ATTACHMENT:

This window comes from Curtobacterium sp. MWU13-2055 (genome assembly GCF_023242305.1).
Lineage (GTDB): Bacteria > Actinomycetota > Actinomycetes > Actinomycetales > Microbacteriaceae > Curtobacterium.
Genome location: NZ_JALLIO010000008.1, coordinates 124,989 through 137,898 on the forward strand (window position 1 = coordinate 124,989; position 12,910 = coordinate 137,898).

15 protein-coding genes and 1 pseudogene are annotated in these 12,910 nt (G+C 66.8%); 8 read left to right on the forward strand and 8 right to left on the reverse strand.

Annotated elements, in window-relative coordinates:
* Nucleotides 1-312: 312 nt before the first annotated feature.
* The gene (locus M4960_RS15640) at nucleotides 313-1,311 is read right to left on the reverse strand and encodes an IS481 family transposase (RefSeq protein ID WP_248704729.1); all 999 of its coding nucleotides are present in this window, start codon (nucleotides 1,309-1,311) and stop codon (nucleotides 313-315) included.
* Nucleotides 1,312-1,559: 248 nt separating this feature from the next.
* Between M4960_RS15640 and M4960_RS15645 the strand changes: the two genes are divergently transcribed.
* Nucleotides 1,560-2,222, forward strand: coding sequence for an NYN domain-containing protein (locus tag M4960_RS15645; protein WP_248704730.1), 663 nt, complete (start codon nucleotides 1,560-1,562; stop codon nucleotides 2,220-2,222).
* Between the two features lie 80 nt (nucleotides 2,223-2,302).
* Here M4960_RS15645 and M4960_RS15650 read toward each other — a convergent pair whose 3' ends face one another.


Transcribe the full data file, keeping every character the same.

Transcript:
This window comes from Curtobacterium sp. MWU13-2055 (genome assembly GCF_023242305.1).
Lineage (GTDB): Bacteria > Actinomycetota > Actinomycetes > Actinomycetales > Microbacteriaceae > Curtobacterium.
Genome location: NZ_JALLIO010000008.1, coordinates 124,989 through 137,898 on the forward strand (window position 1 = coordinate 124,989; position 12,910 = coordinate 137,898).

15 protein-coding genes and 1 pseudogene are annotated in these 12,910 nt (G+C 66.8%); 8 read left to right on the forward strand and 8 right to left on the reverse strand.

Annotated elements, in window-relative coordinates:
* Nucleotides 1-312: 312 nt before the first annotated feature.
* The gene (locus M4960_RS15640) at nucleotides 313-1,311 is read right to left on the reverse strand and encodes an IS481 family transposase (RefSeq protein ID WP_248704729.1); all 999 of its coding nucleotides are present in this window, start codon (nucleotides 1,309-1,311) and stop codon (nucleotides 313-315) included.
* Nucleotides 1,312-1,559: 248 nt separating this feature from the next.
* Between M4960_RS15640 and M4960_RS15645 the strand changes: the two genes are divergently transcribed.
* Nucleotides 1,560-2,222, forward strand: coding sequence for an NYN domain-containing protein (locus tag M4960_RS15645; protein WP_248704730.1), 663 nt, complete (start codon nucleotides 1,560-1,562; stop codon nucleotides 2,220-2,222).
* Between the two features lie 80 nt (nucleotides 2,223-2,302).
* Here M4960_RS15645 and M4960_RS15650 read toward each other — a convergent pair whose 3' ends face one another.